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What are the factors that increase the incidence of drug interactions?
- Drug-Drug Interactions
- Drug-Food Interactions
- Drug-Laboratory Test Interactions
- Drug-Environmental Interactions
What individual patient variables increase the incidence of drug interactions?
- Age: Very old, Very young
- Genetic Factors
- Disease States: Renal disease, Liver disease
- Renal Function
- Liver Function
- Environmental Factors
- Individual Variation
What are the two major mechanisms for drug interactions?
- Alteration of pH: bisacodyl (Dulcolax�) - antacids, ketoconazole (Nizoral�) - H2 antagonists
- Complexation and Adsorption: tetracycline (Sumycin�) - metals (calcium, aluminum, iron); colestipol and cholestyramine - many drugs (digoxin); adsorptive type anti-diarrheal medications (Kao-Pectate)
- Alteration of Motility: Cathartics (laxatives): Magnesium citrate, Castor oil; Anticho1inergics(Dentrol LA); Food
- Alteration of Distribution: Displacement from protein binding sites aspirin - warfarin (Coumadin), phenytoin (Dilantin) - warfarin (Coumadin); Hypoalbuminemia
- Stimulation of Metabolism (Enzyme Inducers): carbamazepine (Tegretol), phenytoin (Dilantin), phenobarbital, alcohol, smoking
- Inhibition of Metabolism: Enzyme Inhibition, cimetidine (Tagamet), erythromycin (E-Mycin), verapamil (Calan, Isoptin), grapefruit juice
- Alteration of Excretion: A1teration of Urine pH, Interference with Urinary Excretion
- alkaline urine
- decreased excretion of bases
- increased excretion of acids
- increased excretion of bases
- decreased excretion of acids
Drugs Having Opposite Effects, beta blockers - beta agonists, anti-hypertensives - decongestants
Drugs Having Similar Effects: alcohol - sedatives and other CNS depressants, theophylline (Theo-Dur) - beta agonists
- Alteration of Electrolyte Levels, diuretics - digoxin (Lanoxin)
- Alteration of Receptor Sites: anabolic steroids - warfarin (Coumadin), anabolic steroids - glyburide/glipizide (Micronase, Diabeta, Glucotrol)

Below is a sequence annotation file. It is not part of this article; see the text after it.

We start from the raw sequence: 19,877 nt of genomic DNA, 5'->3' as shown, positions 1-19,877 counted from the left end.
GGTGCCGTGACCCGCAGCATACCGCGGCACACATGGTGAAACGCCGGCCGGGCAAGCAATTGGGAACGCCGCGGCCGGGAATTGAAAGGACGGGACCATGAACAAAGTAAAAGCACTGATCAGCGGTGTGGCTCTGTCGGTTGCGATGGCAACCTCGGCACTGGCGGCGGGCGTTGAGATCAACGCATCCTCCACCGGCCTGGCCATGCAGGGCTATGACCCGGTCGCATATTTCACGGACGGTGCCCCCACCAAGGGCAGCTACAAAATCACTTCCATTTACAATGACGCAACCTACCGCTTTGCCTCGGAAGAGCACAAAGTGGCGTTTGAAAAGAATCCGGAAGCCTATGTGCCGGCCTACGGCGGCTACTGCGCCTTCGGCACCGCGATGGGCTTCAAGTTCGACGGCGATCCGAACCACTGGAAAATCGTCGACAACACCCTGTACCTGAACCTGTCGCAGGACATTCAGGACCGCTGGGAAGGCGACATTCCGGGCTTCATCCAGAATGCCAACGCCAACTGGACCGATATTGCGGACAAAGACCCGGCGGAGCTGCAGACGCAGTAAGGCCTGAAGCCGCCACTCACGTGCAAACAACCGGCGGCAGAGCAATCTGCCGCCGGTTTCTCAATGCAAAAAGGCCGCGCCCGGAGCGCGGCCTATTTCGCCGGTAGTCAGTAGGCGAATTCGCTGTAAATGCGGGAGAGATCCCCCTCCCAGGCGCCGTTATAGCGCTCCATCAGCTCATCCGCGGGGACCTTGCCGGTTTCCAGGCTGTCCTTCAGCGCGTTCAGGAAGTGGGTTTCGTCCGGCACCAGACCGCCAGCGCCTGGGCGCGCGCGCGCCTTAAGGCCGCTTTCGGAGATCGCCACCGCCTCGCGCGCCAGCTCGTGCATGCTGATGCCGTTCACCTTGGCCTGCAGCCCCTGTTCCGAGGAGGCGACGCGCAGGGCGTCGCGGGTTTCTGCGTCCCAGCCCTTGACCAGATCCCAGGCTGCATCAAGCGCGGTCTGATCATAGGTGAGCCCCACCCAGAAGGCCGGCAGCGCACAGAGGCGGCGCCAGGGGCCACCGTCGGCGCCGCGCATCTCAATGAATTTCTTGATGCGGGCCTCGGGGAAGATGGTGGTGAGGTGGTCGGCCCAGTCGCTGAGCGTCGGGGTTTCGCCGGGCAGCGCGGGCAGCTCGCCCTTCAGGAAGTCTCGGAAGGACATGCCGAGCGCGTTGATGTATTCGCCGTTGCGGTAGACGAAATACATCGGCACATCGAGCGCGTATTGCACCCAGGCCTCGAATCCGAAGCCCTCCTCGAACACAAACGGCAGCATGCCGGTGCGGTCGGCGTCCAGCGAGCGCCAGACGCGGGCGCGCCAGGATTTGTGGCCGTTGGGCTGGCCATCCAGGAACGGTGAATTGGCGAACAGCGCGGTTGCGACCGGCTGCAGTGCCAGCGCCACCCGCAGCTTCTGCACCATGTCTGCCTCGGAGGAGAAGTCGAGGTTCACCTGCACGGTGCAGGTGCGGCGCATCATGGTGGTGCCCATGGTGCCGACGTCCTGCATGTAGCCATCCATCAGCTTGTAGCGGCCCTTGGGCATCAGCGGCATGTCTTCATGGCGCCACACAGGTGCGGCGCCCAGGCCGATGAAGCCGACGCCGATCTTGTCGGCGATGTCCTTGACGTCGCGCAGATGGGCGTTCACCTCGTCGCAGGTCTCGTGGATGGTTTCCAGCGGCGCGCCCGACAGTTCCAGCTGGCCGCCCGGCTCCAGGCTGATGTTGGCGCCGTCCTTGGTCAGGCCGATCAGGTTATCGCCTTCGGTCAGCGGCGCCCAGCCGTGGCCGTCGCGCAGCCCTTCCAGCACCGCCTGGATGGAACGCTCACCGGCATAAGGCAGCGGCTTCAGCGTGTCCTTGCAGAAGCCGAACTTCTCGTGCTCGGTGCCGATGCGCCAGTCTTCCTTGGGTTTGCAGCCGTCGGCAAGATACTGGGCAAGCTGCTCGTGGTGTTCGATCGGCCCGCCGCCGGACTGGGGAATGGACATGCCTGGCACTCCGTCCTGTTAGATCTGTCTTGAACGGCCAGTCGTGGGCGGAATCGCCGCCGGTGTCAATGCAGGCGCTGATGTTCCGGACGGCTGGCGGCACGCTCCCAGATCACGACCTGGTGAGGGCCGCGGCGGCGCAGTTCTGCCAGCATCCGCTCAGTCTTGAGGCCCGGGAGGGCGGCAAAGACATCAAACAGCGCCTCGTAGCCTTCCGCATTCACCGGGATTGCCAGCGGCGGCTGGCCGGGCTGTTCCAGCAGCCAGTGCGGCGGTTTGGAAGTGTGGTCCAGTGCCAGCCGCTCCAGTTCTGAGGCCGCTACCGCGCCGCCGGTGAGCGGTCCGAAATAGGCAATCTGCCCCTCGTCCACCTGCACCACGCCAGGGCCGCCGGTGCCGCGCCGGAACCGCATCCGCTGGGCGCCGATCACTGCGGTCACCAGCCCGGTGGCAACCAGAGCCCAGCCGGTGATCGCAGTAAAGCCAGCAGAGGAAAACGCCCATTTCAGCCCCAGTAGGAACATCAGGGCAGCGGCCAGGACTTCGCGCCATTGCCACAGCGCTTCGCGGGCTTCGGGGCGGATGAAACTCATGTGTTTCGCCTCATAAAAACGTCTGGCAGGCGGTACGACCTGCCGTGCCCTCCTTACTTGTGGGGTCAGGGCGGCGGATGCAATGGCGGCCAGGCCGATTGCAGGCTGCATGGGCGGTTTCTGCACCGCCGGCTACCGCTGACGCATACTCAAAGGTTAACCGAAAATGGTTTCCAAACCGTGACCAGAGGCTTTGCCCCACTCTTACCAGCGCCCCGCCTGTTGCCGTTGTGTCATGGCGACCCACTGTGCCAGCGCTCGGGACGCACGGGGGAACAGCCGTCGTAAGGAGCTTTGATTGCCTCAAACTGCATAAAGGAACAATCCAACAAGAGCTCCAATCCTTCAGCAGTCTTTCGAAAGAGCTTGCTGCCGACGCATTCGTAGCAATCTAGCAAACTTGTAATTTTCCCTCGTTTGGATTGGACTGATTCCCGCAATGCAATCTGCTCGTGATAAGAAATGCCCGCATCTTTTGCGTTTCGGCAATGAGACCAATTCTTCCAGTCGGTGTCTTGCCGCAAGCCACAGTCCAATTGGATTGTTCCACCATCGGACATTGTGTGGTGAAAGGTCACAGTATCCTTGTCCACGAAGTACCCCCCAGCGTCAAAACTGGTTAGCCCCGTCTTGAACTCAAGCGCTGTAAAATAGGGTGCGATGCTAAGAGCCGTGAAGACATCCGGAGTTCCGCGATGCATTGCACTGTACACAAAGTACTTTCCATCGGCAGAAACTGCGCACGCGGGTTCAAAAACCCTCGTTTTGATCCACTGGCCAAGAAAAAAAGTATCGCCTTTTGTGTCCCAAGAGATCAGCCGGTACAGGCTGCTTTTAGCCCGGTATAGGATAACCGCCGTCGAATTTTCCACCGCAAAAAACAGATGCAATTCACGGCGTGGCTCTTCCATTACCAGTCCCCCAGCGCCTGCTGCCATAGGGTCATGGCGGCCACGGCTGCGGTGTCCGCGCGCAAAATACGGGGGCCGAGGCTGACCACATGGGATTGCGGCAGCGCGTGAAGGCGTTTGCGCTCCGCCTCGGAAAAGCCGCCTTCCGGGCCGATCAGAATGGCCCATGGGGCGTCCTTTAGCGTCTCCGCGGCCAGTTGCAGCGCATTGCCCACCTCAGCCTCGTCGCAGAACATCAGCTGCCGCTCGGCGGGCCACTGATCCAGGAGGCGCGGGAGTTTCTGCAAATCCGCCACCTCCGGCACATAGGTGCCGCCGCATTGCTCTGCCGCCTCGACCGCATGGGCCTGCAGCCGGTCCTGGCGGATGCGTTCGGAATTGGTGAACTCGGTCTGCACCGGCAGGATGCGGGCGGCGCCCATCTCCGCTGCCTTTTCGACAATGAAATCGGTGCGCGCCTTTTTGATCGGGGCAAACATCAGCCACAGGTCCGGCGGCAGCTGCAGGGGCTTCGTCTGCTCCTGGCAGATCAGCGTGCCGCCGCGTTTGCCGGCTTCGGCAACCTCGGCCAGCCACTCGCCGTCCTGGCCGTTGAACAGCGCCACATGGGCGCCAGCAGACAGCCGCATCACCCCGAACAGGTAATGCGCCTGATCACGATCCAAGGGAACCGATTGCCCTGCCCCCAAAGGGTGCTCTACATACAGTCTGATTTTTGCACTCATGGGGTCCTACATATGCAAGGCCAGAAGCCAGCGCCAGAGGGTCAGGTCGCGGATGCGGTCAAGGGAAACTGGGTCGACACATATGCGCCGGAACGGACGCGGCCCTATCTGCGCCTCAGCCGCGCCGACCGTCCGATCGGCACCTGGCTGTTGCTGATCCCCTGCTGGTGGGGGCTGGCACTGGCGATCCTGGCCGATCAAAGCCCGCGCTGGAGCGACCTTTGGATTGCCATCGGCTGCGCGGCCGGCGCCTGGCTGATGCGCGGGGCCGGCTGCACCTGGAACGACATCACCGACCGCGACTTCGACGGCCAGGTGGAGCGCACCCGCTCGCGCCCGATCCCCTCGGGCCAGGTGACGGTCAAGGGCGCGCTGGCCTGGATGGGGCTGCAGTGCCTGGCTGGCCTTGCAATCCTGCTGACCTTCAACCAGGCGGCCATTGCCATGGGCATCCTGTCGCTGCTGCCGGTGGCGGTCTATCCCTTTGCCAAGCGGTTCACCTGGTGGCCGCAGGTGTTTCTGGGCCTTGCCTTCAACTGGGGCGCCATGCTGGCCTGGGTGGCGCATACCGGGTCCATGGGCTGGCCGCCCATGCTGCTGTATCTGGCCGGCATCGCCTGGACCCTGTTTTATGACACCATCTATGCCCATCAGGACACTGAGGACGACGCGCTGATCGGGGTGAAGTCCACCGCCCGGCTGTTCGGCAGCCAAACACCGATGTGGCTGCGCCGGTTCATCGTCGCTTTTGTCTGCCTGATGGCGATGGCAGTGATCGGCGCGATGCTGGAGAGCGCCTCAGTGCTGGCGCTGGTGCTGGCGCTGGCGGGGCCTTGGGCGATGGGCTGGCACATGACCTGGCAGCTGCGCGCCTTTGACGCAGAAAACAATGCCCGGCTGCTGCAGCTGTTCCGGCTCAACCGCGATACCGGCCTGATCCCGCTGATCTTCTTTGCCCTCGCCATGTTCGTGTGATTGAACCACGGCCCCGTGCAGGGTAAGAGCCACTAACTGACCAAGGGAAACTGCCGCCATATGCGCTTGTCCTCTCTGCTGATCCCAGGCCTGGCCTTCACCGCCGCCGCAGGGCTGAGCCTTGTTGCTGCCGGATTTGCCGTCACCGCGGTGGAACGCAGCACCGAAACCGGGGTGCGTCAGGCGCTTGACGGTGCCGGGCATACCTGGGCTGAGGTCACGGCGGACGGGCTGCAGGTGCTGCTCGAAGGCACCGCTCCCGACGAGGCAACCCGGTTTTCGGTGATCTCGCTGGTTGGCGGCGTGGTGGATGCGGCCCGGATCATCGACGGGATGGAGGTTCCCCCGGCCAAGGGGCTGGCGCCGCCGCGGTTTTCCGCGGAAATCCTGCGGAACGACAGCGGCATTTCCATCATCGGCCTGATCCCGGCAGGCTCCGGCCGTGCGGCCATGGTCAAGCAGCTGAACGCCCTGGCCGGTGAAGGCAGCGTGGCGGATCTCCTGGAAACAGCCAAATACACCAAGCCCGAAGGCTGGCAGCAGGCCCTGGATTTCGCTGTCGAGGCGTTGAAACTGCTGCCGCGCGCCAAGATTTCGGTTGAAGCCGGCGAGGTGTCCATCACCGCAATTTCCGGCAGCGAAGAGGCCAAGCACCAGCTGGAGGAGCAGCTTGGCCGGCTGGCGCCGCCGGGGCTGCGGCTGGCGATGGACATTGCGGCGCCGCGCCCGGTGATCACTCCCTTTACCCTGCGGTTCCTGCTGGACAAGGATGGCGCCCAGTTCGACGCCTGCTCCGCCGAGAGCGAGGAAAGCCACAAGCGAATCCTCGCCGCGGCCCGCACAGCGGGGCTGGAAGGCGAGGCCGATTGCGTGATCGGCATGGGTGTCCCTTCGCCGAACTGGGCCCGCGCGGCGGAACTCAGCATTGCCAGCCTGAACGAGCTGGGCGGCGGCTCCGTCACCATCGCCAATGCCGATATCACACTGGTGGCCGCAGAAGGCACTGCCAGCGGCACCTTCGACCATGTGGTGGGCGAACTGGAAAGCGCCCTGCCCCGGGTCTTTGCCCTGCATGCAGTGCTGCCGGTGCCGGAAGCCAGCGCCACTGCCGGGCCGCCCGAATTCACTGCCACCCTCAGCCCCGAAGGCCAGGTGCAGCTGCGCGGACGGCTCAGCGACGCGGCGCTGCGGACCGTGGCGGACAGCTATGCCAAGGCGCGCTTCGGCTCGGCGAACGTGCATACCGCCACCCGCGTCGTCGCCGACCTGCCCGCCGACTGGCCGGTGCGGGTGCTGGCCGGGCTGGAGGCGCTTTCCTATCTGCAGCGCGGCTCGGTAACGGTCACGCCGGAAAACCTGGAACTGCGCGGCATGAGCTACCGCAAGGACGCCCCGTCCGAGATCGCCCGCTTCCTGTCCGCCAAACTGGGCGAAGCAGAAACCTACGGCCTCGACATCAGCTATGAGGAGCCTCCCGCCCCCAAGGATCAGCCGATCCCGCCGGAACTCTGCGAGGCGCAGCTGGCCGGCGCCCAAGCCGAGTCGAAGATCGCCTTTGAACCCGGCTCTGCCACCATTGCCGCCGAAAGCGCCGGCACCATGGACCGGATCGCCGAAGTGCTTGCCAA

- Alteration of GI flora: antibiotics - oral contraceptives
- Antibiotic Combinations: penicillin � tetracycline
Reference Sources on Drug Interactions
- Specific Texts: Drug Interaction Updates (Hansten & Horn), Evaluations of Drug Interactions (Shinn & Shrewsbury), Drug Interaction Facts (Tatro)
- General References: AHFS, Facts & Comparisons, USP DI
Prevention of Disease
Elimination of Disease
Examples: Antibiotics, H2 Antagonists
Treatment of Symptoms
Examples: Anti-inflammatory Drugs, Cold Remedies
Arrest Progression of Disease
Diagnosis of Disease
Examples: Tensilon�, Persantine IV�
FDA Pregnancy Categories
- A, no risk
- B, Risk cannot be ruled out
- C, Caution is advised
- D, Is a definite risk
- X, Do not use
Drugs not deemed safe for use without direct medical supervision. Stock bottles of these drugs must contain the symbol �Rx Only� or the following statement printed on the label: �Caution: Federal Law prohibits dispensing without a prescription.�
- a "United States Adopted Name" (USAN) is selected by the USAN Council
- shortened version of the chemical name.
The study and identification of natural sources of drugs
A Greek word meaning a magic spell, remedy, or poison that used in early records to represent the concept of a drug.
- Entrance of the drug into the blood stream.
- Factors That Affect Absorption
- Solubility of Drug
- Site of Administration, Oral, Parenteral, Topical
- Drug Ionization, un-ionized drug enhanced drug absorption.
- Drugs already in solution will be absorbed faster
- The smaller the particle size of the drug, the faster the rate of dissolution and absorption
The process by which a drug; is carried to the various tissues and organs of the body.
The enzymes responsible for drug metabolism
The process by which materials, including drugs, are removed from the body to the external environment.
Sites of Excretion
Kidney, Feces, Lung, Sweat, Tears, Saliva., Breast Milk
What is first pass metabolism? What routes of administration can be used to avoid this effect?
After oral administration, all drugs are carried by the bloodstream to the liver before they are distributed to other tissues or organs. Some drugs are metabolized significantly on this first pass through the liver. This is known as the first-pass metabolism. It can greatly reduce the amount of active drug that reaches the site of action.
What is half life?
the time it takes 1/2 of the drug in the body to be eliminated.
List several reasons for coating tablets.
- Taste, bad taste and foul odors
- Stability: oxygen, light, or moisture in the atmosphere
- Prevent Contact with Drug: Aspirin - Ecotrin
- Separate Active Ingredients: Two ingredients
- Control Rate of Release: alter the rate of release of a drug
- Control the Site of Release: specific sites
- Improve Appearance: have a visually pleasing product
- Prevent Loss of Volatile Ingredients
What are the reasons for enteric coating?
- Enhance drug stability and to control the rate of drug release.
- Prevent gastric degradation or digestion
- Prevent gastric mucosal irritation (Ecotrin, Ery-Tab)
- Prevent dilution of drug prior to reaching its site of action (Azulfidine)
- Provide delayed action
- Control or monitor physiological location of drug delivery
What is compliance? How do coatings and extended action preparations relate to compliance?
A patient�s adherence to the dose schedule and other particular requirements of the specified regimen.